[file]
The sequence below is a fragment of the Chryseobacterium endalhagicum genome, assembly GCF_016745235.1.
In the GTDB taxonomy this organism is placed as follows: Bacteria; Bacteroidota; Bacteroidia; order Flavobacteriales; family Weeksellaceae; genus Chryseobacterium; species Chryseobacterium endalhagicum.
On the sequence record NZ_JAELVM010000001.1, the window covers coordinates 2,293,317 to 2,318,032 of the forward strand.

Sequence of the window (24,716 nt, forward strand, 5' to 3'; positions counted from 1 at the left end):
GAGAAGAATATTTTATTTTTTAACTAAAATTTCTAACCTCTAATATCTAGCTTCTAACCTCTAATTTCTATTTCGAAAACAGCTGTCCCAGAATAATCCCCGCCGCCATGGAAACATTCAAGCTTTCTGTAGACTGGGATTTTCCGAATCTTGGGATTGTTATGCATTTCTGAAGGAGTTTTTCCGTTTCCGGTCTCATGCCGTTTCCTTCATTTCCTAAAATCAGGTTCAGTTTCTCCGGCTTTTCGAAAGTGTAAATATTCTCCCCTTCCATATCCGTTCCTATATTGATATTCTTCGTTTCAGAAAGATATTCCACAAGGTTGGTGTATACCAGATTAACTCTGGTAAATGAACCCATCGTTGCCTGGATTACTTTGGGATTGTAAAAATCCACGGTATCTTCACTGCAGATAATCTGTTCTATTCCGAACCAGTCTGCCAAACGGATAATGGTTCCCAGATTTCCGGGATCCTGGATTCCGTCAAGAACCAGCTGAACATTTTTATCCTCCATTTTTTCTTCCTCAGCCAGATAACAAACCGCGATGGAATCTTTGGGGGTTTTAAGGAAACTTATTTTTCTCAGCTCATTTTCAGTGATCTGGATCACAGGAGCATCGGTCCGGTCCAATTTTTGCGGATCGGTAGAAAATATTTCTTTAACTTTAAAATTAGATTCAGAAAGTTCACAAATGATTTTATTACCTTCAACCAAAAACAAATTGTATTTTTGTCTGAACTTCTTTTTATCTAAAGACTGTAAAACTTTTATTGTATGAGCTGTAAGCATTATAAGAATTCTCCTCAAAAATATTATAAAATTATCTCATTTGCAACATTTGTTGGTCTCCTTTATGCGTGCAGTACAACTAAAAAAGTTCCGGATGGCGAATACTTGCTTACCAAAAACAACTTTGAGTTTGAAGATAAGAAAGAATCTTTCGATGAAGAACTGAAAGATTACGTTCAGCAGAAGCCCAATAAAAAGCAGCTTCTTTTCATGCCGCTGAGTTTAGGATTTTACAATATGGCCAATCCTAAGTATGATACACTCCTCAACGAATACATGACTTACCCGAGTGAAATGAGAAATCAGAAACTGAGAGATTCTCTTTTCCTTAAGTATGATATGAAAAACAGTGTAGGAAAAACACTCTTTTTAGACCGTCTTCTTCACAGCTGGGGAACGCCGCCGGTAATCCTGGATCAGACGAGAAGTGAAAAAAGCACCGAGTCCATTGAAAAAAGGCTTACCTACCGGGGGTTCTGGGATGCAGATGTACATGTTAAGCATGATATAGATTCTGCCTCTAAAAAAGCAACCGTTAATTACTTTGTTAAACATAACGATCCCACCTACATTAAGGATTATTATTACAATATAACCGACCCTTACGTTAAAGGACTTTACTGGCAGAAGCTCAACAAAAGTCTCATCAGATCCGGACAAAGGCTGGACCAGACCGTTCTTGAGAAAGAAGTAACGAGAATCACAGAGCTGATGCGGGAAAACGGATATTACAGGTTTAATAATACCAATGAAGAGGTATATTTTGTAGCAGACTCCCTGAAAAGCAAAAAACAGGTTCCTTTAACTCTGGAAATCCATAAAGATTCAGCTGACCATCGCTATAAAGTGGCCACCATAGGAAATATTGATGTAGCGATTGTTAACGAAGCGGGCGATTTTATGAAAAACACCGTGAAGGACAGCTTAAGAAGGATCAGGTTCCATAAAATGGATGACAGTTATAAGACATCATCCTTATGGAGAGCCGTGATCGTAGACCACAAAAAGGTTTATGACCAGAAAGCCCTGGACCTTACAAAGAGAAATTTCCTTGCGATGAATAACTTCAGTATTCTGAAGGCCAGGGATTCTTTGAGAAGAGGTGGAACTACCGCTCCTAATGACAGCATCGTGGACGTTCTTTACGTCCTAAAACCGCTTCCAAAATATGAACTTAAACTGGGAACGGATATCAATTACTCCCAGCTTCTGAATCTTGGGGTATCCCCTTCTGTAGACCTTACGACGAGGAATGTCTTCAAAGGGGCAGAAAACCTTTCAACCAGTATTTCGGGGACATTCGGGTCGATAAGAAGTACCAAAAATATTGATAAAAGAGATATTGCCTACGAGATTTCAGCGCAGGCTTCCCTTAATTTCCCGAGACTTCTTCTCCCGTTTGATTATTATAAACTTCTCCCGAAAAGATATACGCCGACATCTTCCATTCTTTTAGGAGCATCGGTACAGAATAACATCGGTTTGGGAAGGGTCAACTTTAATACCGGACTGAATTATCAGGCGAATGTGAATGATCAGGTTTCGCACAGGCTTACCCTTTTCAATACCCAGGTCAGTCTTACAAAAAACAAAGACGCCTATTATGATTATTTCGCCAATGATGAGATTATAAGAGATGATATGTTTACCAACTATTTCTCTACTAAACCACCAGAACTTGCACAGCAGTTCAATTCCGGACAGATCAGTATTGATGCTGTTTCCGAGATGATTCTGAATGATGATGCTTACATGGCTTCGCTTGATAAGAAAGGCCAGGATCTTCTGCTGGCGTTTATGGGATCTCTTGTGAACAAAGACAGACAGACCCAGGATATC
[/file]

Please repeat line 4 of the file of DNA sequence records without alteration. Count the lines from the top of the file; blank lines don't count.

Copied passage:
Sequence of the window (24,716 nt, forward strand, 5' to 3'; positions counted from 1 at the left end):